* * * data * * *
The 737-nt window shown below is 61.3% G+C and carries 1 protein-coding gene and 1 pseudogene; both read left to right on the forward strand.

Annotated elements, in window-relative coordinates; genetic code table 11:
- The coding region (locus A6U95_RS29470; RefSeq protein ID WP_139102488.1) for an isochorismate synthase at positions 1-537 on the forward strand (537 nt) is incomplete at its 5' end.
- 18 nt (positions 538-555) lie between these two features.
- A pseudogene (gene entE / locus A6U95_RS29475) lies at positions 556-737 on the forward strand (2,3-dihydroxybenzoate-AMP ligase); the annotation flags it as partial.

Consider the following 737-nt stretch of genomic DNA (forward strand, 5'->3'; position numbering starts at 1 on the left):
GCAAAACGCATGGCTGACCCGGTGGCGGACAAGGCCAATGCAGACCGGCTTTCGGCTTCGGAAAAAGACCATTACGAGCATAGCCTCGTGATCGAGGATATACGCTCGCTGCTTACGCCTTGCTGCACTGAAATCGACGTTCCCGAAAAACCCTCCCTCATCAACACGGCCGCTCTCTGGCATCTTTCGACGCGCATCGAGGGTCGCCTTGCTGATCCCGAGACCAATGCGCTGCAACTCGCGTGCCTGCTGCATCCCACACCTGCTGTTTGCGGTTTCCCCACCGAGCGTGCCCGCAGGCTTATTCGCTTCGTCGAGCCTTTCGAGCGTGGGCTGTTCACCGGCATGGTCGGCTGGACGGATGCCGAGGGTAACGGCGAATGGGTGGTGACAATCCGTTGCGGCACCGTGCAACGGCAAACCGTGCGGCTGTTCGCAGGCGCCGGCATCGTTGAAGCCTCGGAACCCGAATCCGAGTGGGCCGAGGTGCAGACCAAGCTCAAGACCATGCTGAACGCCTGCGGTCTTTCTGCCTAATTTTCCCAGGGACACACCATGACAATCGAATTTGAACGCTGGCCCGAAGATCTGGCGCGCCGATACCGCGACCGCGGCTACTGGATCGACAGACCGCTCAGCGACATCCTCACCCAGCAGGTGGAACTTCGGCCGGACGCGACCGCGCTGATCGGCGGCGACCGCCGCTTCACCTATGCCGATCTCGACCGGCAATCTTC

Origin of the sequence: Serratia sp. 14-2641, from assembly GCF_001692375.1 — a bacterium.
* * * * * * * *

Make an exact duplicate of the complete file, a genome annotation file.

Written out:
The 737-nt window shown below is 61.3% G+C and carries 1 protein-coding gene and 1 pseudogene; both read left to right on the forward strand.

Annotated elements, in window-relative coordinates; genetic code table 11:
- The coding region (locus A6U95_RS29470; RefSeq protein ID WP_139102488.1) for an isochorismate synthase at positions 1-537 on the forward strand (537 nt) is incomplete at its 5' end.
- 18 nt (positions 538-555) lie between these two features.
- A pseudogene (gene entE / locus A6U95_RS29475) lies at positions 556-737 on the forward strand (2,3-dihydroxybenzoate-AMP ligase); the annotation flags it as partial.

Consider the following 737-nt stretch of genomic DNA (forward strand, 5'->3'; position numbering starts at 1 on the left):
GCAAAACGCATGGCTGACCCGGTGGCGGACAAGGCCAATGCAGACCGGCTTTCGGCTTCGGAAAAAGACCATTACGAGCATAGCCTCGTGATCGAGGATATACGCTCGCTGCTTACGCCTTGCTGCACTGAAATCGACGTTCCCGAAAAACCCTCCCTCATCAACACGGCCGCTCTCTGGCATCTTTCGACGCGCATCGAGGGTCGCCTTGCTGATCCCGAGACCAATGCGCTGCAACTCGCGTGCCTGCTGCATCCCACACCTGCTGTTTGCGGTTTCCCCACCGAGCGTGCCCGCAGGCTTATTCGCTTCGTCGAGCCTTTCGAGCGTGGGCTGTTCACCGGCATGGTCGGCTGGACGGATGCCGAGGGTAACGGCGAATGGGTGGTGACAATCCGTTGCGGCACCGTGCAACGGCAAACCGTGCGGCTGTTCGCAGGCGCCGGCATCGTTGAAGCCTCGGAACCCGAATCCGAGTGGGCCGAGGTGCAGACCAAGCTCAAGACCATGCTGAACGCCTGCGGTCTTTCTGCCTAATTTTCCCAGGGACACACCATGACAATCGAATTTGAACGCTGGCCCGAAGATCTGGCGCGCCGATACCGCGACCGCGGCTACTGGATCGACAGACCGCTCAGCGACATCCTCACCCAGCAGGTGGAACTTCGGCCGGACGCGACCGCGCTGATCGGCGGCGACCGCCGCTTCACCTATGCCGATCTCGACCGGCAATCTTC

Origin of the sequence: Serratia sp. 14-2641, from assembly GCF_001692375.1 — a bacterium.